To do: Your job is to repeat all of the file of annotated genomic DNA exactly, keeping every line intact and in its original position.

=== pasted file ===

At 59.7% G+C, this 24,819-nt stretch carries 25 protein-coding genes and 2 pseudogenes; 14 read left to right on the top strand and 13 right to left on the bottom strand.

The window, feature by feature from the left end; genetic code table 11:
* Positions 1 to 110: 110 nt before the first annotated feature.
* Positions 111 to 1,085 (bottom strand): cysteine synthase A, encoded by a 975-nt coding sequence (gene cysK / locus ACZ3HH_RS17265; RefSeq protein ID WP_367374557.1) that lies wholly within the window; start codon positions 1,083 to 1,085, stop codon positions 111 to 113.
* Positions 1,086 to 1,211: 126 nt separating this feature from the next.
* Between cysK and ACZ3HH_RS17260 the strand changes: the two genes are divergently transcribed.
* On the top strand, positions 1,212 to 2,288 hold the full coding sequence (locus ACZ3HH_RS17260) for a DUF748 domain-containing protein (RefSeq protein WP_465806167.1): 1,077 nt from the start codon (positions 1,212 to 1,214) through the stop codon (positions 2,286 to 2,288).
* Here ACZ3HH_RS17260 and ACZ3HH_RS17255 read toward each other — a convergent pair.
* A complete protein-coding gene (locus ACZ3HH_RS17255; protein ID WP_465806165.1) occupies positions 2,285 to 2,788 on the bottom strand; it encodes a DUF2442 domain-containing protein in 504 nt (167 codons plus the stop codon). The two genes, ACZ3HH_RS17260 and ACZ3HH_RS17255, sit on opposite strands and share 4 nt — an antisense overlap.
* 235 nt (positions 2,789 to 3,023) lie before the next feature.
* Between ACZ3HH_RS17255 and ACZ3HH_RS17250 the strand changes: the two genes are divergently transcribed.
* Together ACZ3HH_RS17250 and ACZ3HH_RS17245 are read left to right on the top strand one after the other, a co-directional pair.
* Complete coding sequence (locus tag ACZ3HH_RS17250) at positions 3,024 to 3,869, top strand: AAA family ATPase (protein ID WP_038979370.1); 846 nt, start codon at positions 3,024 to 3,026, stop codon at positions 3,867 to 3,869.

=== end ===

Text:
At 59.7% G+C, this 24,819-nt stretch carries 25 protein-coding genes and 2 pseudogenes; 14 read left to right on the top strand and 13 right to left on the bottom strand.

The window, feature by feature from the left end; genetic code table 11:
* Positions 1 to 110: 110 nt before the first annotated feature.
* Positions 111 to 1,085 (bottom strand): cysteine synthase A, encoded by a 975-nt coding sequence (gene cysK / locus ACZ3HH_RS17265; RefSeq protein ID WP_367374557.1) that lies wholly within the window; start codon positions 1,083 to 1,085, stop codon positions 111 to 113.
* Positions 1,086 to 1,211: 126 nt separating this feature from the next.
* Between cysK and ACZ3HH_RS17260 the strand changes: the two genes are divergently transcribed.
* On the top strand, positions 1,212 to 2,288 hold the full coding sequence (locus ACZ3HH_RS17260) for a DUF748 domain-containing protein (RefSeq protein WP_465806167.1): 1,077 nt from the start codon (positions 1,212 to 1,214) through the stop codon (positions 2,286 to 2,288).
* Here ACZ3HH_RS17260 and ACZ3HH_RS17255 read toward each other — a convergent pair.
* A complete protein-coding gene (locus ACZ3HH_RS17255; protein ID WP_465806165.1) occupies positions 2,285 to 2,788 on the bottom strand; it encodes a DUF2442 domain-containing protein in 504 nt (167 codons plus the stop codon). The two genes, ACZ3HH_RS17260 and ACZ3HH_RS17255, sit on opposite strands and share 4 nt — an antisense overlap.
* 235 nt (positions 2,789 to 3,023) lie before the next feature.
* Between ACZ3HH_RS17255 and ACZ3HH_RS17250 the strand changes: the two genes are divergently transcribed.
* Together ACZ3HH_RS17250 and ACZ3HH_RS17245 are read left to right on the top strand one after the other, a co-directional pair.
* Complete coding sequence (locus tag ACZ3HH_RS17250) at positions 3,024 to 3,869, top strand: AAA family ATPase (protein ID WP_038979370.1); 846 nt, start codon at positions 3,024 to 3,026, stop codon at positions 3,867 to 3,869.